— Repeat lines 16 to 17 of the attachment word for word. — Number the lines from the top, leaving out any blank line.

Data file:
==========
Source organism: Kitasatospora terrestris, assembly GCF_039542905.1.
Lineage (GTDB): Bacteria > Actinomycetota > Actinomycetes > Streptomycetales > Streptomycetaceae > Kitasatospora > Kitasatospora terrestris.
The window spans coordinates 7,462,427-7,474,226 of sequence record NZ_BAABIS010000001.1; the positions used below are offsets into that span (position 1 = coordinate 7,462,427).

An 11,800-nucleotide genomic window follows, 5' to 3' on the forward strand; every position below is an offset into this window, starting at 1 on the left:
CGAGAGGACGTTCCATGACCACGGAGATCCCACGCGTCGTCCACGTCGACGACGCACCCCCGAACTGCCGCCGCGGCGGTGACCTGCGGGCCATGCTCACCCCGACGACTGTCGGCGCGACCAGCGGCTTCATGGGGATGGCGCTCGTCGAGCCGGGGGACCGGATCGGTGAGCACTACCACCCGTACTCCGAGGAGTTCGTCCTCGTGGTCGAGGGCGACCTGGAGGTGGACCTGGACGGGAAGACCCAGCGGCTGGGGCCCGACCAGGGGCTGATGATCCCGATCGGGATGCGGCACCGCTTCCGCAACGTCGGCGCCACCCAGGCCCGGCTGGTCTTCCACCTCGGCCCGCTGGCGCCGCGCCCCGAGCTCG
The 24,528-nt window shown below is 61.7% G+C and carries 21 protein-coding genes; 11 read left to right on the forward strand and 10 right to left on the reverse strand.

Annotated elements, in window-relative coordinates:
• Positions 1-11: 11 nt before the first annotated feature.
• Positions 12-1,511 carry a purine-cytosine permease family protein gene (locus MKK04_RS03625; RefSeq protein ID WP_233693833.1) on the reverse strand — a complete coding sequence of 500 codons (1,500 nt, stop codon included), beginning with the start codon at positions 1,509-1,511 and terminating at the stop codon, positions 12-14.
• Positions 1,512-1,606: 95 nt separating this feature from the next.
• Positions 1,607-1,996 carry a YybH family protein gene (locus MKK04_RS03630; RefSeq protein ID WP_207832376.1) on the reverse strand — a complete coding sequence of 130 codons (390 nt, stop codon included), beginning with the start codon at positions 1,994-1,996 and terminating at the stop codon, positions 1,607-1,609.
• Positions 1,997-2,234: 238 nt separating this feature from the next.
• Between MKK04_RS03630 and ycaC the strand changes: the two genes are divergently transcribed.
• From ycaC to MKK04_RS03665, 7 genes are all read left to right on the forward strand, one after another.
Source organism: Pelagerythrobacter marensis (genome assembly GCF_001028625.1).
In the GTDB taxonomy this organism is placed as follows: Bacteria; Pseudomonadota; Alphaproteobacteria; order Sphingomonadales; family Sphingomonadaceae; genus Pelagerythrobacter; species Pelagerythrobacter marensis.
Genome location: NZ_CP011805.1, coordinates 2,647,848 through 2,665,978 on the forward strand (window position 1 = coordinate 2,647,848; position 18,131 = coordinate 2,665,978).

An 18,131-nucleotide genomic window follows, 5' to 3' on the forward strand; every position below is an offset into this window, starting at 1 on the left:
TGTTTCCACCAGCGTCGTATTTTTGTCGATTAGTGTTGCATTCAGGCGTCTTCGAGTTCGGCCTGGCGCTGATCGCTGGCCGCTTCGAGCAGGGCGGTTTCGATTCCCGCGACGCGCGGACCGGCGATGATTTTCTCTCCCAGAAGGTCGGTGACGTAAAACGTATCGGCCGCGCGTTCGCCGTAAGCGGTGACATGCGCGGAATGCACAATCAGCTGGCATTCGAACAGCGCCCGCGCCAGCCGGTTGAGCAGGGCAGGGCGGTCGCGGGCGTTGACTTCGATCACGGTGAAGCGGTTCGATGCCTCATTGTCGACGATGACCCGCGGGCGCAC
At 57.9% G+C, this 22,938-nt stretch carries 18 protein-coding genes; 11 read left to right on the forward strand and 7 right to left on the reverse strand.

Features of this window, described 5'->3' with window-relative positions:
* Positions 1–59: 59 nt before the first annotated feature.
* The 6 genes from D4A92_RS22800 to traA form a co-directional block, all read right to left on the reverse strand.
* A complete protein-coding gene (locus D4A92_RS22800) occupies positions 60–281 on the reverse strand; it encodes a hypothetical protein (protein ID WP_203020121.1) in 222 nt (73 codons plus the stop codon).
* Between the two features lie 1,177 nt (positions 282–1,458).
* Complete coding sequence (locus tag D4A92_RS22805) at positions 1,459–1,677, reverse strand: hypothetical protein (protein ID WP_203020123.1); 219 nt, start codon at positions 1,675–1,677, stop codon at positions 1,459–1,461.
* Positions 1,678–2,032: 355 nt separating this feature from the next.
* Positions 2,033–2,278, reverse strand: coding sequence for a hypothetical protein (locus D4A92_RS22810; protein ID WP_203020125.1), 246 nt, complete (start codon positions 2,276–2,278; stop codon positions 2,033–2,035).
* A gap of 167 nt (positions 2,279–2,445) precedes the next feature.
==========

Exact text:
In the GTDB taxonomy this organism is placed as follows: Bacteria; Pseudomonadota; Alphaproteobacteria; order Sphingomonadales; family Sphingomonadaceae; genus Pelagerythrobacter; species Pelagerythrobacter marensis.
Genome location: NZ_CP011805.1, coordinates 2,647,848 through 2,665,978 on the forward strand (window position 1 = coordinate 2,647,848; position 18,131 = coordinate 2,665,978).